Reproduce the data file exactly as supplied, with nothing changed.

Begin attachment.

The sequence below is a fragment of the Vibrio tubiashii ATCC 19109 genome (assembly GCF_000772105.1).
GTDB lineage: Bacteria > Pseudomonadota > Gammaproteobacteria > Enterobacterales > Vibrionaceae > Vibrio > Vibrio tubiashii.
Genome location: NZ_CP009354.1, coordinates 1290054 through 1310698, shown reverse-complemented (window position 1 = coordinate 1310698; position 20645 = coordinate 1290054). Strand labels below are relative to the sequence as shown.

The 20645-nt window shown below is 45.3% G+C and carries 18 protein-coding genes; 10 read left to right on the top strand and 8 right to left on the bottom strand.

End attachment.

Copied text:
The sequence below is a fragment of the Vibrio tubiashii ATCC 19109 genome (assembly GCF_000772105.1).
GTDB lineage: Bacteria > Pseudomonadota > Gammaproteobacteria > Enterobacterales > Vibrionaceae > Vibrio > Vibrio tubiashii.
Genome location: NZ_CP009354.1, coordinates 1290054 through 1310698, shown reverse-complemented (window position 1 = coordinate 1310698; position 20645 = coordinate 1290054). Strand labels below are relative to the sequence as shown.

The 20645-nt window shown below is 45.3% G+C and carries 18 protein-coding genes; 10 read left to right on the top strand and 8 right to left on the bottom strand.